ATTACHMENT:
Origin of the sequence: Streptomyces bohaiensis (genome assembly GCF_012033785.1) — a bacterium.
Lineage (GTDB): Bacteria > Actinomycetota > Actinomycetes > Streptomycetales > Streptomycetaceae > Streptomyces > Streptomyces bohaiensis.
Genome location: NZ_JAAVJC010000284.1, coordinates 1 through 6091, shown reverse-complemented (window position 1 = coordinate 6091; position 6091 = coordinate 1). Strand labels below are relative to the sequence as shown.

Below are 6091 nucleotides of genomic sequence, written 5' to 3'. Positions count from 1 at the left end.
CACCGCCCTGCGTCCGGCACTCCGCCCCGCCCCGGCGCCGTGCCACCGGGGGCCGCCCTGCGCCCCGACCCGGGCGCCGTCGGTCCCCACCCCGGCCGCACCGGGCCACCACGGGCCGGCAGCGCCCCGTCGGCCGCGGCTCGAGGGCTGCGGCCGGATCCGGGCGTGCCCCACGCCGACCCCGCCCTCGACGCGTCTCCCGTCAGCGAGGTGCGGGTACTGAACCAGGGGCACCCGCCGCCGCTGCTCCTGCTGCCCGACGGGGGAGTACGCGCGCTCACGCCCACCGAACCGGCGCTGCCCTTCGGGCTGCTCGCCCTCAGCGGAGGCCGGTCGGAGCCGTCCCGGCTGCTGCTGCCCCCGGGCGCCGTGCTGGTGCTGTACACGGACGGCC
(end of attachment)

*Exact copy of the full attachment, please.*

Origin of the sequence: Streptomyces bohaiensis (genome assembly GCF_012033785.1) — a bacterium.
Lineage (GTDB): Bacteria > Actinomycetota > Actinomycetes > Streptomycetales > Streptomycetaceae > Streptomyces > Streptomyces bohaiensis.
Genome location: NZ_JAAVJC010000284.1, coordinates 1 through 6091, shown reverse-complemented (window position 1 = coordinate 6091; position 6091 = coordinate 1). Strand labels below are relative to the sequence as shown.

Below are 6091 nucleotides of genomic sequence, written 5' to 3'. Positions count from 1 at the left end.
CACCGCCCTGCGTCCGGCACTCCGCCCCGCCCCGGCGCCGTGCCACCGGGGGCCGCCCTGCGCCCCGACCCGGGCGCCGTCGGTCCCCACCCCGGCCGCACCGGGCCACCACGGGCCGGCAGCGCCCCGTCGGCCGCGGCTCGAGGGCTGCGGCCGGATCCGGGCGTGCCCCACGCCGACCCCGCCCTCGACGCGTCTCCCGTCAGCGAGGTGCGGGTACTGAACCAGGGGCACCCGCCGCCGCTGCTCCTGCTGCCCGACGGGGGAGTACGCGCGCTCACGCCCACCGAACCGGCGCTGCCCTTCGGGCTGCTCGCCCTCAGCGGAGGCCGGTCGGAGCCGTCCCGGCTGCTGCTGCCCCCGGGCGCCGTGCTGGTGCTGTACACGGACGGCC